Aloe Vera contains nutrient compounds that help to heal and soothe the skin when used externally. It may also have similar benefits on the lining of the digestive tract, when ingested as a drink. A review published in the “British Journal of General Practice” notes that Aloe Vera decreases irritation and enhances healing and repair of ulcers in the stomach and intestines. Aloe Vera juice also helps to decrease inflammation in irritable bowel syndrome, colitis and other inflammatory disorders of the gut. Additionally, Aloe Vera can increase healthy bacteria in the intestines that aid digestion.

Research published in the “Journal of Environmental Science and Health” notes that Aloe Vera contains anti-bacterial, anti-viral and anti-fungal properties that aid the immune system to cleanse the body of toxins and invading pathogens. Additionally, Aloe Vera helps to balance the immune system to reduce the effects of seasonal allergies, rheumatoid arthritis and other inflammatory immune disorders.

Taking Aloe Vera internally may also help improve blood circulation in the body. A clinical study published in the medical journal “Angiology” reported that Aloe Vera may help decrease total fat levels in patients with high cholesterol. This helps to reduce fatty deposits and blood clots in the arteries of the heart and body. The research noted that patients with diabetes showed the highest improvement in cholesterol level; however, the exact mechanism of these benefits are not yet determined.

All of this time I just took this Aloe Vera Juice to avert flare-ups in my gut! I had no idea I would discover so much more about the healing effects of Aloe Vera Juice. I used to take Aloe Gel and wondered what the differences are? I found that the Aloe Vera plant, is a plant with topical and oral value. Both the gel and the juice are beneficial, but come from different parts of the plant and have specific and vastly different uses. Always make sure to talk to a trusted health care adviser before using Aloe Vera as an oral or topical medicine.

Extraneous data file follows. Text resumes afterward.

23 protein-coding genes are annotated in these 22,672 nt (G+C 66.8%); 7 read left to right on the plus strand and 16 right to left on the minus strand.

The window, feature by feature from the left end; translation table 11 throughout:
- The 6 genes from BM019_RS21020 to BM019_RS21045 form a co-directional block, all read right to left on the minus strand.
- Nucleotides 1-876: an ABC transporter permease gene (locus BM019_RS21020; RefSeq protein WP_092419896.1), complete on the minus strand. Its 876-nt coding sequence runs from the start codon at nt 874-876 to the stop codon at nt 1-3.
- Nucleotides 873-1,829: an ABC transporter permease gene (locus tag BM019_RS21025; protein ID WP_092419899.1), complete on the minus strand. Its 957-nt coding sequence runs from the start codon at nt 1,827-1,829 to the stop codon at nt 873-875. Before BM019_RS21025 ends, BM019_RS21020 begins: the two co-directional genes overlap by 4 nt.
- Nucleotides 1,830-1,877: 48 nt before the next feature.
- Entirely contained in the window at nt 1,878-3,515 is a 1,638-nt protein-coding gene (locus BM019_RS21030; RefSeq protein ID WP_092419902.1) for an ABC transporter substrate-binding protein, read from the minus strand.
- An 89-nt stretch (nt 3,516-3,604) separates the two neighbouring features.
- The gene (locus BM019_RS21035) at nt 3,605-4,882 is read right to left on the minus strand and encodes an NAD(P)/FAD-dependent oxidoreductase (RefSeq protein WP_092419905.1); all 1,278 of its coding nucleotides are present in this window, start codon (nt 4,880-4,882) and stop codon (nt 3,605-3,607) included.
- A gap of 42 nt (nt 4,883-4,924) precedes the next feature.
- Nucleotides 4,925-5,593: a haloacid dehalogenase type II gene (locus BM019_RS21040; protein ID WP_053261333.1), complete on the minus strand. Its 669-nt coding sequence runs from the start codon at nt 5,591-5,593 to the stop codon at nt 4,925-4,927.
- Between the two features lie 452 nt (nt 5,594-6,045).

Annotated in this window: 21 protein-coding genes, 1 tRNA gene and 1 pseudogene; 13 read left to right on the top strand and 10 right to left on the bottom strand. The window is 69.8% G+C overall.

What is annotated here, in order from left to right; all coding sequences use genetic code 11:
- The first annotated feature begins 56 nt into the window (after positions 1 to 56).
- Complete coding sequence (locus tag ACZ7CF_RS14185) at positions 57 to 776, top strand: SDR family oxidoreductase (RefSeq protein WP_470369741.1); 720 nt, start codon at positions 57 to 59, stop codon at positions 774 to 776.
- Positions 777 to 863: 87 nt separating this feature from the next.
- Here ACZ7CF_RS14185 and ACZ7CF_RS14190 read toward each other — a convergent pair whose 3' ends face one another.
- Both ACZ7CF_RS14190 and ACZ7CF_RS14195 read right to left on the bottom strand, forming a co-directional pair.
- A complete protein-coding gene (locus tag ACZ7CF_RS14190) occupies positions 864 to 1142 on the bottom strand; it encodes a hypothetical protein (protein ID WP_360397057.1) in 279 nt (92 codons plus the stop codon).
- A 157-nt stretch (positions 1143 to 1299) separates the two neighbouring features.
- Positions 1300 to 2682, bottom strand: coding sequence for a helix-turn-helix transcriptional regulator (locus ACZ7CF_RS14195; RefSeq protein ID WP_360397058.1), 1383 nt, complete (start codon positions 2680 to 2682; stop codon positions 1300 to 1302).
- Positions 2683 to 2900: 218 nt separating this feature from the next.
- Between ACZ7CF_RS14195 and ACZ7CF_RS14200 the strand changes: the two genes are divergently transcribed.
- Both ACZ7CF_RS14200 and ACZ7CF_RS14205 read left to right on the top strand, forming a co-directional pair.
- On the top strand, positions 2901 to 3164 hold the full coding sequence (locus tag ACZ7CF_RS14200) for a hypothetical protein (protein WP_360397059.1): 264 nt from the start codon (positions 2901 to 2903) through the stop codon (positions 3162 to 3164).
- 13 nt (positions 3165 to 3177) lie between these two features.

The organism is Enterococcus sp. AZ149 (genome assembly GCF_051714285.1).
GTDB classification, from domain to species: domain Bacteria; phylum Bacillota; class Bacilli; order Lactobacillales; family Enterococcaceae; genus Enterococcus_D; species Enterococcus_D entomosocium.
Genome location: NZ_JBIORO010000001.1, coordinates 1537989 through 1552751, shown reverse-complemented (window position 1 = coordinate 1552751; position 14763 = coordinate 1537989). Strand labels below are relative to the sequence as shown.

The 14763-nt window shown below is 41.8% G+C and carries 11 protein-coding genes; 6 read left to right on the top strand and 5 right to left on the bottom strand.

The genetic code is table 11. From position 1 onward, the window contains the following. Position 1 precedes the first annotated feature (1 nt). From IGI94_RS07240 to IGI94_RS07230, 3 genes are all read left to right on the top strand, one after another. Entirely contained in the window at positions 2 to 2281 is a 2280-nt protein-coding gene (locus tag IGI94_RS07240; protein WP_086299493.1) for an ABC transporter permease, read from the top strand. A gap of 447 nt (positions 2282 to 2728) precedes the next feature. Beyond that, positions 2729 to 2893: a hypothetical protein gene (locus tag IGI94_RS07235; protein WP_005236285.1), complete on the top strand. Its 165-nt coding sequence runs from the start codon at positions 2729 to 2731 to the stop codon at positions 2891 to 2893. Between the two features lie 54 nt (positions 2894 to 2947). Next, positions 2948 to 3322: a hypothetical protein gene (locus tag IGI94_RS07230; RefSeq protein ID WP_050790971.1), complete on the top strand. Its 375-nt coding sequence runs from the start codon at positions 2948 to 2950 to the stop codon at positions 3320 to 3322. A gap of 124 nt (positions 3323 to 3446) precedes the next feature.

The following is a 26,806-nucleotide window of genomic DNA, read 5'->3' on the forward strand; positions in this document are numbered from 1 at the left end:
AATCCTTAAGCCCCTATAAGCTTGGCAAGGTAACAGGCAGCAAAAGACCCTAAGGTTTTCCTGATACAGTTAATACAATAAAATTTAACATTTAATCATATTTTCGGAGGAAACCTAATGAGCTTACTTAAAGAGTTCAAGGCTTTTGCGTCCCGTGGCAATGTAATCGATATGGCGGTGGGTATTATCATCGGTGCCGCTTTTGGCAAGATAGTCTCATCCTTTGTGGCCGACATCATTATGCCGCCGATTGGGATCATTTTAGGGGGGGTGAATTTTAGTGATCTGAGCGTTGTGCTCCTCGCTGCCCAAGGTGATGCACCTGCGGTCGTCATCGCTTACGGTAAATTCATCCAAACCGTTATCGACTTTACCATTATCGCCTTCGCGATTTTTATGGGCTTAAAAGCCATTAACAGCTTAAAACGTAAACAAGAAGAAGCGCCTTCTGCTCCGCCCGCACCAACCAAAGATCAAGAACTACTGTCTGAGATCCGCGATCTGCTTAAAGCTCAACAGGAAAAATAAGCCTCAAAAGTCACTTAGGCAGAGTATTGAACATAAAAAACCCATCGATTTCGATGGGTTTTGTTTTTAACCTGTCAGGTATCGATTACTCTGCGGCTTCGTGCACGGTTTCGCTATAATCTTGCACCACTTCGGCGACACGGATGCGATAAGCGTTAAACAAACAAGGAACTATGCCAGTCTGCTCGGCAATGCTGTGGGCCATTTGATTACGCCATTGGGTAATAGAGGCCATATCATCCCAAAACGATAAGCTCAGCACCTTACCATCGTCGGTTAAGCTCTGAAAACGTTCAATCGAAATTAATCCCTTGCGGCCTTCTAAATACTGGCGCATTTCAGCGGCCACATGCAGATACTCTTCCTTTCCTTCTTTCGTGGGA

The central portion of Aloe Vera leaves contains a clear gel that is often used as a topical ointment. The gel makes a skin-soothing salve for sunburns and is a remedy for minor cuts and burns as well. In fact, the University of Maryland Medical Center, or UMMC, reports that active compounds in Aloe Vera gel known as glycoproteins and polysaccharides may reduce pain and inflammation while stimulating skin growth and healing. Other uses for Aloe Vera gel include treating psoriasis and genital herpes.

Aloe Vera juice is derived from the outer parts of the leaf and is consumed orally as a health tonic. The same skin-healing substances that exist in the gel are present in the juice and have immune-system enhancing effects. The National Center for Complementary and Alternative Medicine reports that Aloe Vera Juice is used to treat asthma, epilepsy, diabetes and osteoarthritis.

And while more research is needed to determine its effects as a diabetes treatment, the UMMC notes that preliminary evidence shows it has a blood-sugar lowering effect on type-2 diabetics. Additionally, the skin of the aloe leaf yields a bitter liquid that is a potent laxative.

I learned many health related things about Aloe Vera as a juice and as a gel, after using this natural product for many years, it is good to know the Pros and Cons to Aloe Vera. My take away is to not use it as frequently as every day or several times of day, however use Aloe Vera juice or gel as a break glass when needed.

Thank you for reading!

Neil Saint Angeland